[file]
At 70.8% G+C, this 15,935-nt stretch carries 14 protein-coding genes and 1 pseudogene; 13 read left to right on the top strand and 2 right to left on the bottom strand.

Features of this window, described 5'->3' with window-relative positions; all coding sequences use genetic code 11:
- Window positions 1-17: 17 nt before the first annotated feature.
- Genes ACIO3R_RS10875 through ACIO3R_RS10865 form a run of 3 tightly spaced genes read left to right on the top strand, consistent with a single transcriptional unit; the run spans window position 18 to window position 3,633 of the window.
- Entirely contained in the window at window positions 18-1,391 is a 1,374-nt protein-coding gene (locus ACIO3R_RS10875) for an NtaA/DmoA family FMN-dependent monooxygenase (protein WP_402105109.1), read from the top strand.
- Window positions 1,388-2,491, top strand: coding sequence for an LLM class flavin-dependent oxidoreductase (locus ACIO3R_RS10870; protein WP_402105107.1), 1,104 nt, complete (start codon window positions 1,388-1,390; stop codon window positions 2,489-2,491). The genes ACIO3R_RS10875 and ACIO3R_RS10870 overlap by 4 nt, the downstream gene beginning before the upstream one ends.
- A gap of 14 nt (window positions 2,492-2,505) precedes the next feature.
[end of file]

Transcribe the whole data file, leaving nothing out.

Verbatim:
At 70.8% G+C, this 15,935-nt stretch carries 14 protein-coding genes and 1 pseudogene; 13 read left to right on the top strand and 2 right to left on the bottom strand.

Features of this window, described 5'->3' with window-relative positions; all coding sequences use genetic code 11:
- Window positions 1-17: 17 nt before the first annotated feature.
- Genes ACIO3R_RS10875 through ACIO3R_RS10865 form a run of 3 tightly spaced genes read left to right on the top strand, consistent with a single transcriptional unit; the run spans window position 18 to window position 3,633 of the window.
- Entirely contained in the window at window positions 18-1,391 is a 1,374-nt protein-coding gene (locus ACIO3R_RS10875) for an NtaA/DmoA family FMN-dependent monooxygenase (protein WP_402105109.1), read from the top strand.
- Window positions 1,388-2,491, top strand: coding sequence for an LLM class flavin-dependent oxidoreductase (locus ACIO3R_RS10870; protein WP_402105107.1), 1,104 nt, complete (start codon window positions 1,388-1,390; stop codon window positions 2,489-2,491). The genes ACIO3R_RS10875 and ACIO3R_RS10870 overlap by 4 nt, the downstream gene beginning before the upstream one ends.
- A gap of 14 nt (window positions 2,492-2,505) precedes the next feature.